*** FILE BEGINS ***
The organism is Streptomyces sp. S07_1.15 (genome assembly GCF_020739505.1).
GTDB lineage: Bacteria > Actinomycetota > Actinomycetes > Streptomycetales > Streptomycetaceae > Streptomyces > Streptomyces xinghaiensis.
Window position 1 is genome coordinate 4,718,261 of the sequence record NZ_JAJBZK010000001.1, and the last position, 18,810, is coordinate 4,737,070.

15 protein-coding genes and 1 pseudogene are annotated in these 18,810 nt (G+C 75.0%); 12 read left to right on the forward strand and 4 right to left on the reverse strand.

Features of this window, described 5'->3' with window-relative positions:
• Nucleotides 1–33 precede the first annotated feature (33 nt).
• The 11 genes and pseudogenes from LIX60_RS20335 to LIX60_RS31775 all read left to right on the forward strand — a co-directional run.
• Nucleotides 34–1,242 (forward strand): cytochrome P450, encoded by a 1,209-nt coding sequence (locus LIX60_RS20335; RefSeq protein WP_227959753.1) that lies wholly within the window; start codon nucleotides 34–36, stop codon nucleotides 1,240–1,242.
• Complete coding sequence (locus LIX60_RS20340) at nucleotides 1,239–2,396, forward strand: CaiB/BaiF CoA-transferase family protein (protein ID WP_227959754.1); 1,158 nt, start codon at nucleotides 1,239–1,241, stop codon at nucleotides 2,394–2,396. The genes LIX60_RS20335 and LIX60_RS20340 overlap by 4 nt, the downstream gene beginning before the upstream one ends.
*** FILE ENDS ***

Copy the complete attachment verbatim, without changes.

The organism is Streptomyces sp. S07_1.15 (genome assembly GCF_020739505.1).
GTDB lineage: Bacteria > Actinomycetota > Actinomycetes > Streptomycetales > Streptomycetaceae > Streptomyces > Streptomyces xinghaiensis.
Window position 1 is genome coordinate 4,718,261 of the sequence record NZ_JAJBZK010000001.1, and the last position, 18,810, is coordinate 4,737,070.

15 protein-coding genes and 1 pseudogene are annotated in these 18,810 nt (G+C 75.0%); 12 read left to right on the forward strand and 4 right to left on the reverse strand.

Features of this window, described 5'->3' with window-relative positions:
• Nucleotides 1–33 precede the first annotated feature (33 nt).
• The 11 genes and pseudogenes from LIX60_RS20335 to LIX60_RS31775 all read left to right on the forward strand — a co-directional run.
• Nucleotides 34–1,242 (forward strand): cytochrome P450, encoded by a 1,209-nt coding sequence (locus LIX60_RS20335; RefSeq protein WP_227959753.1) that lies wholly within the window; start codon nucleotides 34–36, stop codon nucleotides 1,240–1,242.
• Complete coding sequence (locus LIX60_RS20340) at nucleotides 1,239–2,396, forward strand: CaiB/BaiF CoA-transferase family protein (protein ID WP_227959754.1); 1,158 nt, start codon at nucleotides 1,239–1,241, stop codon at nucleotides 2,394–2,396. The genes LIX60_RS20335 and LIX60_RS20340 overlap by 4 nt, the downstream gene beginning before the upstream one ends.